Manslaughter or Murder, What’s the Difference?

Betty Jo Shelby, the white Tulsa police officer who shot and killed an unarmed black motorist last week, was charged with first degree manslaughter by the DA’s office yesterday.

Prosecutors have charged the officer with committing manslaughter “in the heat of passion.” Oklahoma law defines such passion as a strong emotion, such as fear or anger, that exists to such a degree in a defendant that it affects “the ability to reason and render the mind incapable of cool reflection.” Those found guilty of first-degree manslaughter face a sentence of no fewer than four years in prison.

Why was she charged with manslaughter and not murder?  According to the official account and the videos, Mr. Crutcher was walking away from the officers with his hands in the air.  He was ignoring commands by the officers and walked towards his car.  When he was next to his car window, Shelby fired the shot that killed him.  No guns or weapons were found on him or in his car after the shooting.  There were multiple officers on scene and Shelby was not alone, but she is clearly frantic when you hear her yell “shots fired!” after she shoots Crutcher.

The DA’s office evidently believed that Shelby “over-reacted,” was in fear for her life however unreasonable, and did not fire the shot with “malice aforethought,” the required intent for a murder conviction.

According to court documents, the officer, Betty Jo Shelby, 42, was overcome with fear that the man, Terence Crutcher, 40, who was not responding to her commands and was walking away from her with his hands up, was going to kill her.

An investigator with the Tulsa County district attorney’s office said in an affidavit that Officer Shelby became “emotionally involved to the point that she overreacted” and fired her weapon even though she “was not able to see any weapons or bulges indicating” that Mr. Crutcher had a gun.

In Oklahoma, first degree manslaughter is roughly equivalent to South Carolina’s voluntary manslaughter charge.  Oklahoma Code Section 21-711 states that homicide is manslaughter in the first degree:

  1. When the killer is committing a misdemeanor and did not intend to kill the deceased;
  2. When the killer did not intend to kill the deceased, the killing is committed in the heat of passion, and a dangerous weapon is used or the killing is in a cruel and unusual manner; or
  3. When the killing is unnecessary but happens while resisting an attempt by the deceased to commit a crime or after the attempt to commit a crime has failed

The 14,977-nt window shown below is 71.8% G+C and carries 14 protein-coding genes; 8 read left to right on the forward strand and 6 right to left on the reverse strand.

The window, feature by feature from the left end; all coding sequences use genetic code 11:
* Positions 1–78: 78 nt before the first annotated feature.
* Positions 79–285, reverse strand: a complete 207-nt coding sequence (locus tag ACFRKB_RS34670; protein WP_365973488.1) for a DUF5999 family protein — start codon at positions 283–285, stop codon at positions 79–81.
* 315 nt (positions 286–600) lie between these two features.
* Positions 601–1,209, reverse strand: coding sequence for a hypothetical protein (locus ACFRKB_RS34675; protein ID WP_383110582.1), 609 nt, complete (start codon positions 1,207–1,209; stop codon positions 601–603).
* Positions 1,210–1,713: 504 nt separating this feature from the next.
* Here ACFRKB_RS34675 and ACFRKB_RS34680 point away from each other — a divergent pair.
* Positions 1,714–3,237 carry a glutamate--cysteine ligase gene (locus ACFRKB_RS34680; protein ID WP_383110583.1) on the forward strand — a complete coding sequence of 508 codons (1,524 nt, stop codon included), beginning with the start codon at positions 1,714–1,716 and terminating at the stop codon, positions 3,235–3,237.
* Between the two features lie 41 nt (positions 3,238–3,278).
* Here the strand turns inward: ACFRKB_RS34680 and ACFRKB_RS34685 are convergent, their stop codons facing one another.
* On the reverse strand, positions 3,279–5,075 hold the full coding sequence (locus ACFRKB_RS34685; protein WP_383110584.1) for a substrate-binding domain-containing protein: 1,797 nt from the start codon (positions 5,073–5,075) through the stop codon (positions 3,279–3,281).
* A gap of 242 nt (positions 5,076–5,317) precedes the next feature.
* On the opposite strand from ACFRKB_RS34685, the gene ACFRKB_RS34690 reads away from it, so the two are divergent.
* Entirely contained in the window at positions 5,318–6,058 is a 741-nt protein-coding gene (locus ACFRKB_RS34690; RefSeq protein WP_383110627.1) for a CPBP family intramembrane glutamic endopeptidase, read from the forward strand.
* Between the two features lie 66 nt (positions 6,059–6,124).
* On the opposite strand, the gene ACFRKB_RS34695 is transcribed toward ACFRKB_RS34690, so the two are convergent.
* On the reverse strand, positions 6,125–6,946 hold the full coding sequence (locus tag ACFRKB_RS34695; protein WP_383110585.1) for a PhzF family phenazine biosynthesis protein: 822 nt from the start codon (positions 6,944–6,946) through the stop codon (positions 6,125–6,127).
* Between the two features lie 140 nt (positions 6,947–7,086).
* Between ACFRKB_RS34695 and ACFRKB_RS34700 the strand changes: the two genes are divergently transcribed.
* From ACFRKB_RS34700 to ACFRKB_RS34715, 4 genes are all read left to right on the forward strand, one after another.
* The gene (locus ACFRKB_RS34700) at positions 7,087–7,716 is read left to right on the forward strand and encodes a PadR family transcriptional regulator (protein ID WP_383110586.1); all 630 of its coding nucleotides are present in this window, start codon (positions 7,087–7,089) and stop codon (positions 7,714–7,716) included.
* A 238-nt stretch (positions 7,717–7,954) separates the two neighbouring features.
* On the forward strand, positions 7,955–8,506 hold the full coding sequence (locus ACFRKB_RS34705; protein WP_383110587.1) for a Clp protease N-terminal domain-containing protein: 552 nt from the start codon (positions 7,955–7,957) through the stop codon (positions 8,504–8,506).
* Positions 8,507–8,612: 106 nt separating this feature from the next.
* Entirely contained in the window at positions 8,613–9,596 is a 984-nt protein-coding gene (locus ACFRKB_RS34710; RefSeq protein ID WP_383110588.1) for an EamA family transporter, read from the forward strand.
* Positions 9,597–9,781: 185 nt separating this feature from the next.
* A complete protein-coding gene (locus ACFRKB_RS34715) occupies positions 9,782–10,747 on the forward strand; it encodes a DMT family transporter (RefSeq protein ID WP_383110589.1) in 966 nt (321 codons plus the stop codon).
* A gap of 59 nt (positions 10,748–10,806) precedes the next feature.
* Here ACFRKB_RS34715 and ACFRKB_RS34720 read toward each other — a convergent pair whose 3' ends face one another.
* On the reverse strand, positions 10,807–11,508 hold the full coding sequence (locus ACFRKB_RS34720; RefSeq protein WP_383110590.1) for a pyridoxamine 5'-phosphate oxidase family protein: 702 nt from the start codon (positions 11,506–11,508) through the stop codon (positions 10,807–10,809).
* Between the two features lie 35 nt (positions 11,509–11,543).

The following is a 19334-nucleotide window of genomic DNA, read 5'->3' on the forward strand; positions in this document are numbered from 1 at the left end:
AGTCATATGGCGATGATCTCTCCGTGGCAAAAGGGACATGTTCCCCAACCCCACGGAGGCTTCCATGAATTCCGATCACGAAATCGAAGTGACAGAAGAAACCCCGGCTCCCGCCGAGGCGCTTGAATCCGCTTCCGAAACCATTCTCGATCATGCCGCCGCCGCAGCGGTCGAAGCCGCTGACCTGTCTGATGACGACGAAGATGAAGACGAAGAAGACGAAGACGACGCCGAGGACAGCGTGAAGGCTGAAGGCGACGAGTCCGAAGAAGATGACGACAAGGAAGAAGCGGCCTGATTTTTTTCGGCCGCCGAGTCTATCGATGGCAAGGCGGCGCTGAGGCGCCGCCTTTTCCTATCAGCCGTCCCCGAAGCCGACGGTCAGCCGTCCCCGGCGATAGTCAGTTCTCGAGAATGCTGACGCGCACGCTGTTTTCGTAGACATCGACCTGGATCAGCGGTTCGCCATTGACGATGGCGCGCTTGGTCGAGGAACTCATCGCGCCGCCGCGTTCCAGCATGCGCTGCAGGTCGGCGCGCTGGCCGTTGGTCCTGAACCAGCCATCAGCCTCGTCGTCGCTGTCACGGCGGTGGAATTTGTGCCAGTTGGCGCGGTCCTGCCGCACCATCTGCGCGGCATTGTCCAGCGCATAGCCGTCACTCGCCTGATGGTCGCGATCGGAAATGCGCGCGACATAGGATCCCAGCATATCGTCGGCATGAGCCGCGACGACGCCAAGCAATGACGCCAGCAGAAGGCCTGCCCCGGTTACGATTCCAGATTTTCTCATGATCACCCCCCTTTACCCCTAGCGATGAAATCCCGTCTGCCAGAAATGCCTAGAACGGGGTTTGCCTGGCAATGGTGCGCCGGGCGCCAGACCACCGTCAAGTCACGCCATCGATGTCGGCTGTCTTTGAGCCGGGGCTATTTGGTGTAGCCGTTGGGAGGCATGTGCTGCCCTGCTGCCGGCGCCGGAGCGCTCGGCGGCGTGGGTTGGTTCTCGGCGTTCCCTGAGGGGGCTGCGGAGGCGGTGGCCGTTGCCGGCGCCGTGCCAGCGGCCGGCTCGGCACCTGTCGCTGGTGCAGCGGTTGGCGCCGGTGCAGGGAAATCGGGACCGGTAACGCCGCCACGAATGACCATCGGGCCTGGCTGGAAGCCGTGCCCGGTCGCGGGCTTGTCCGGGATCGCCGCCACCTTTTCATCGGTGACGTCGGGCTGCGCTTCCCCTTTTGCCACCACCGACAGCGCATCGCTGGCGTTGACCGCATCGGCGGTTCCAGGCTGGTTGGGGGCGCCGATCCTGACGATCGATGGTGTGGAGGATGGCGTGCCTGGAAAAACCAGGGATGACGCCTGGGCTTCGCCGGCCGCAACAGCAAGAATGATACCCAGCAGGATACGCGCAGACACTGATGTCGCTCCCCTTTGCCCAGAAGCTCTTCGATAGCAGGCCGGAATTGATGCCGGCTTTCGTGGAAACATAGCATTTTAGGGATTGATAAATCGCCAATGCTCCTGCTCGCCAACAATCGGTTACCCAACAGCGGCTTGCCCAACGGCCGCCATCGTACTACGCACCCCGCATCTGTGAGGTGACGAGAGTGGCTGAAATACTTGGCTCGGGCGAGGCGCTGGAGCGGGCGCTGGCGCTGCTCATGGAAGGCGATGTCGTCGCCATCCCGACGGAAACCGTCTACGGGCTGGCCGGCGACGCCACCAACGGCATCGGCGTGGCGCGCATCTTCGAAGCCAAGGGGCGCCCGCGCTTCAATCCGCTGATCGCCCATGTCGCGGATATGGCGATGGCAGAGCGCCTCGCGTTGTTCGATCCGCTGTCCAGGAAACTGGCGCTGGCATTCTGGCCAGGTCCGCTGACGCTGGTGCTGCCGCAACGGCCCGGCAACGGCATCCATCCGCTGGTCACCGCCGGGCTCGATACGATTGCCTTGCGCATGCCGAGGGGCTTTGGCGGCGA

Arguably, Shelby’s actions could be encompassed by the second prong – Shelby’s voice on the video shows that she was emotionally distraught at the time of the shooting.  She fired a gun – clearly a dangerous weapon.  But, it is hard to make a case that when you take aim and fire a pistol at someone you do not intend to kill the person.

In South Carolina, voluntary manslaughter is 1) an unlawful killing without malice, 2) while in the heat of passion and 3) upon sufficient legal provocation.  Nothing in the video or even the official account suggests to me that Crutcher did anything that rises to sufficient legal provocation, unless you believe the officers’ account that says Crutcher was reaching into his car window and you believe that action is sufficient legal provocation to justify a manslaughter charge instead of murder.

The DA seems to believe that the officer believed that the shooting was justified at the moment she pulled the trigger.  There was no “malice aforethought” because the officer’s intent was not to murder Crutcher, but to protect herself and the other officers because Crutcher was refusing to obey commands and, according to her, was reaching into his car window.  Under the circumstances, if a jury believes the officer’s account, she would not be convicted of murder.

But wait – aren’t these questions for a jury to answer?  The DA probably feels like they are walking a tightrope at the moment.  If they fail to charge the officer, they may be looking at protests and riots like what has been happening in Charlotte, N.C. following another police shooting where the police have refused to release the video and the officer was not charged.  On the other hand, if they throw the book at the officer, they will have to deal with the inevitable backlash from the police department and law and order politicians.  Could they have charged Shelby with murder?  Absolutely, and they would have if the tables were turned and it was Crutcher who shot Shelby.  But they have plenty of cover to justify charging her with manslaughter instead.



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